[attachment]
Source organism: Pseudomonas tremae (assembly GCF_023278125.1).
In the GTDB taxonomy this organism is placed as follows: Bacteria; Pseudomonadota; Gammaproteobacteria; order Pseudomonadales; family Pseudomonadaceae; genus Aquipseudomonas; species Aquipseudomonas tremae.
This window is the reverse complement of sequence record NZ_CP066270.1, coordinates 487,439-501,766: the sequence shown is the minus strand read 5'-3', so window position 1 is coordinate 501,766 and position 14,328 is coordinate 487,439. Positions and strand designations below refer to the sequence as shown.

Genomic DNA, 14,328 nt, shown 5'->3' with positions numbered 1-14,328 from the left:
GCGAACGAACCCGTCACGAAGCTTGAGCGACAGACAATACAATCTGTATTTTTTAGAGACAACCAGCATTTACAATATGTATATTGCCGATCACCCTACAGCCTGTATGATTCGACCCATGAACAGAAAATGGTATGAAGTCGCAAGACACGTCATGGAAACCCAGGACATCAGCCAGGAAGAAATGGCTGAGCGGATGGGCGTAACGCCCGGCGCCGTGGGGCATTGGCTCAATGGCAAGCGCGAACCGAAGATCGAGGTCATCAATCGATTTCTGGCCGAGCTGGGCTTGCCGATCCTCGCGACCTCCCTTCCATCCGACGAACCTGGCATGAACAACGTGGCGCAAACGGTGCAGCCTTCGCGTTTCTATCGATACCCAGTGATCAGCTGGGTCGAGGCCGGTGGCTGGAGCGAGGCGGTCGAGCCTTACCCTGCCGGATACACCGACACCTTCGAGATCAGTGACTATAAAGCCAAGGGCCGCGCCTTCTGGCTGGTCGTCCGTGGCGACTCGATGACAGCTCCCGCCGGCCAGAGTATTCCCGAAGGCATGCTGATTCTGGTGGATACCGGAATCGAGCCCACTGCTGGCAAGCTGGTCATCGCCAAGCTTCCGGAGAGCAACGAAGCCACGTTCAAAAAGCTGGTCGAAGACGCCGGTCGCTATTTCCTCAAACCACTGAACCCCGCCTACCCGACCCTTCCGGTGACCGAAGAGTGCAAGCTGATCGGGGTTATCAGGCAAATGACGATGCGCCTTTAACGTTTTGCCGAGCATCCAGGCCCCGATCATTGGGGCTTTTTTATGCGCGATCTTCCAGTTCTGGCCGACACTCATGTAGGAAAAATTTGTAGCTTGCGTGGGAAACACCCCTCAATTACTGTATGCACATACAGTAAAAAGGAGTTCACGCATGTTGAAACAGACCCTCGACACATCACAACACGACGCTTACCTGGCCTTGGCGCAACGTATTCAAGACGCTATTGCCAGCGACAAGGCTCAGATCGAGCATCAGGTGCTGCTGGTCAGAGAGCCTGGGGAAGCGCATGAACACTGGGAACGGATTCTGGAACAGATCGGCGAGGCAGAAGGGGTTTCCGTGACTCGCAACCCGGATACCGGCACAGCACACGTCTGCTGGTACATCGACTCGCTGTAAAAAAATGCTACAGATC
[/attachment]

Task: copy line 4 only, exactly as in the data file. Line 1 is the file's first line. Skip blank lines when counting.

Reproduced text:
Genomic DNA, 14,328 nt, shown 5'->3' with positions numbered 1-14,328 from the left: